Monthly Archives: August 2015

Genre Lessons: Westerns

Cowboy.

Image by Flickr user Satria Nugraha

I belong to a librarian book club that reads a different genre every month to improve our reader’s advisory skills. The idea is to get us better-acquainted with the types of books we may not normally read. In addition to improving my recommendations, I’m also studying these books from a writer’s perspective. Just because I don’t write a certain genre doesn’t mean I can’t learn from those who do. If you want to see other posts in this series, check out the “genre lessons” tag.

This month we’re reading westerns. I chose two books for this month’s meeting, one that I loved, and one that just wasn’t for me. The latter was by a famous award-winning author, which just goes to show you how subjective this business is. The story takes place in a small Texas town, and was contemporary at the time it was written. And it shows — social attitudes, language, and hazing rituals that were perfectly normal fifty years ago had me cringing today. That said, the language was gorgeous on a sentence level, and this kept me from abandoning the book when the characters’ prejudices and behavior (and the lack of consequences associated with these) bothered me, and when the plot seemed to meander.

The other book I read was a YA historical fiction that came out this year, but takes place in the mid-1800s. Because of the time period, there were some less-than-tasteful descriptions of minorities, but the minority characters were portrayed as individuals, and prejudices were handled with far more sensitivity.

The main lessons I learned from these books:

1. Don’t be afraid to be gritty, if that’s how your characters would describe things. One of these books took readers deep into the minds of horny teenaged boys, which worked well for the story. However, it felt a bit strange coming through the filter of a third person omniscient narrator. I would have preferred such intimate thoughts to be in first person; the distance of third made me feel like I was walking in on something I shouldn’t, something the characters wouldn’t have wanted me to see.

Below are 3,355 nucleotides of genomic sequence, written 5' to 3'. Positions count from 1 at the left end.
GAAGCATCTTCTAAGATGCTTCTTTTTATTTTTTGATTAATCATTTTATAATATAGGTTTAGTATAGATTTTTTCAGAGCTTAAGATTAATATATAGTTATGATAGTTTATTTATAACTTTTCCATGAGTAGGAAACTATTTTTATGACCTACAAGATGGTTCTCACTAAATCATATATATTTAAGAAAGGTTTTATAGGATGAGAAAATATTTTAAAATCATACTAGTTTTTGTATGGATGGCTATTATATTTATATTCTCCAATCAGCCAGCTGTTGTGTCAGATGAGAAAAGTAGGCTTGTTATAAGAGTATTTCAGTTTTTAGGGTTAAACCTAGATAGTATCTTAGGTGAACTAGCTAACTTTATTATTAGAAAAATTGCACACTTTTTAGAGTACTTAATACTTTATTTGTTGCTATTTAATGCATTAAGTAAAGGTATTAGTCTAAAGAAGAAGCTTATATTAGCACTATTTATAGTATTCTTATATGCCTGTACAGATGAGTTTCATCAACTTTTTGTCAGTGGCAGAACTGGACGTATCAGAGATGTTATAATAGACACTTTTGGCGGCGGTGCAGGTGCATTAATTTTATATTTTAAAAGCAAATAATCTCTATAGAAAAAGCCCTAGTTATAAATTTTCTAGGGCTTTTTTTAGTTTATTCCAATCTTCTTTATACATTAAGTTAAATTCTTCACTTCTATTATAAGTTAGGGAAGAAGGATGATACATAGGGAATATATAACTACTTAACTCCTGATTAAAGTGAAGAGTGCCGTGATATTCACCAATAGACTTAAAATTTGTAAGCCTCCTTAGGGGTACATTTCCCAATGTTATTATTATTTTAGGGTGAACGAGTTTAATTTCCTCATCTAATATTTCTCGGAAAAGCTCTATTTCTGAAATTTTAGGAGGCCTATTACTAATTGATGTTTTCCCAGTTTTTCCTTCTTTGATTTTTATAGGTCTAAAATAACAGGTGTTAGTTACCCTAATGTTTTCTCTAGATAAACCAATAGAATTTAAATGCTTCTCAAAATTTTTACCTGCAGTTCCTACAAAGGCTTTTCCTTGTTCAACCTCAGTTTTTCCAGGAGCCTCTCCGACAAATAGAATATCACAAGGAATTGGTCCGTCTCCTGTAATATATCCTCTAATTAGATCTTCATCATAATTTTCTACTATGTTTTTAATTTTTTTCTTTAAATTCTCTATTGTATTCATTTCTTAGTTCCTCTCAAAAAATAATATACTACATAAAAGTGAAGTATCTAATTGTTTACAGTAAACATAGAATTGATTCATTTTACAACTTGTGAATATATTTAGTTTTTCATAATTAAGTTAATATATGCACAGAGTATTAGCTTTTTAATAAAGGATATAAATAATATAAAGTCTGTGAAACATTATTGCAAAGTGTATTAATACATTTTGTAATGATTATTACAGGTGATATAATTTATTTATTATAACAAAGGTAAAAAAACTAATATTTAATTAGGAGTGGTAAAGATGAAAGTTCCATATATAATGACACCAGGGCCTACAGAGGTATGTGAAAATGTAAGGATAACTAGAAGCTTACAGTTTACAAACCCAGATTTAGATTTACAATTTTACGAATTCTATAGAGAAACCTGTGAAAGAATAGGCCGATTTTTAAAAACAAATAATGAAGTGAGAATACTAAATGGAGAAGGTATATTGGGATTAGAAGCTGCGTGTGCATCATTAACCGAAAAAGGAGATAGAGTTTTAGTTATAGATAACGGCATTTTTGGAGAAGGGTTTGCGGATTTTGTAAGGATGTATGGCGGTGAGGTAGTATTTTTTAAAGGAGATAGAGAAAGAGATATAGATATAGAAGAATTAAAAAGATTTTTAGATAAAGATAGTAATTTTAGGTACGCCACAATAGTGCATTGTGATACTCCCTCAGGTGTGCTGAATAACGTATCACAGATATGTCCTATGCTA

2. If your story is set in a time or place where racial slurs are used, it’s okay to have your characters use that language, as long as you do it with sensitivity, and understand that some readers will be offended. I recommend limiting offensive terms to dialog, and if there’s a way to show that the character(s) described by those terms are unique, accomplished individuals, even better. First and foremost, though, you have to stay true to your story and your characters. Don’t shy away from language, but don’t use it extensively, and never use it for shock value. If you can find another way to convey social attitudes without using those slurs, do it. And no matter what, write with sensitivity. I recommend you also ask a few readers who belong to the minority group(s) you may offend to look at your work during the revision process.

3. People — and characters — are complex, and can have contradicting beliefs. One of the books I read featured a Chinese-American character whose beliefs were influenced by both her Chinese father’s culture and the Christian culture that surrounded her. Your characters should never be stereotypical tropes. They’ve all had unique upbringings, unique experiences, unique trials and triumphs. Make sure that shows in their attitudes, beliefs, and actions.

So, those are my main takeaways from reading westerns. What would you add to this list? And what western would you recommend I read to get a better feel for the genre?

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Getting the most out of contests and conferences

Professional networking.

Image by flickr user Ghozt Tramp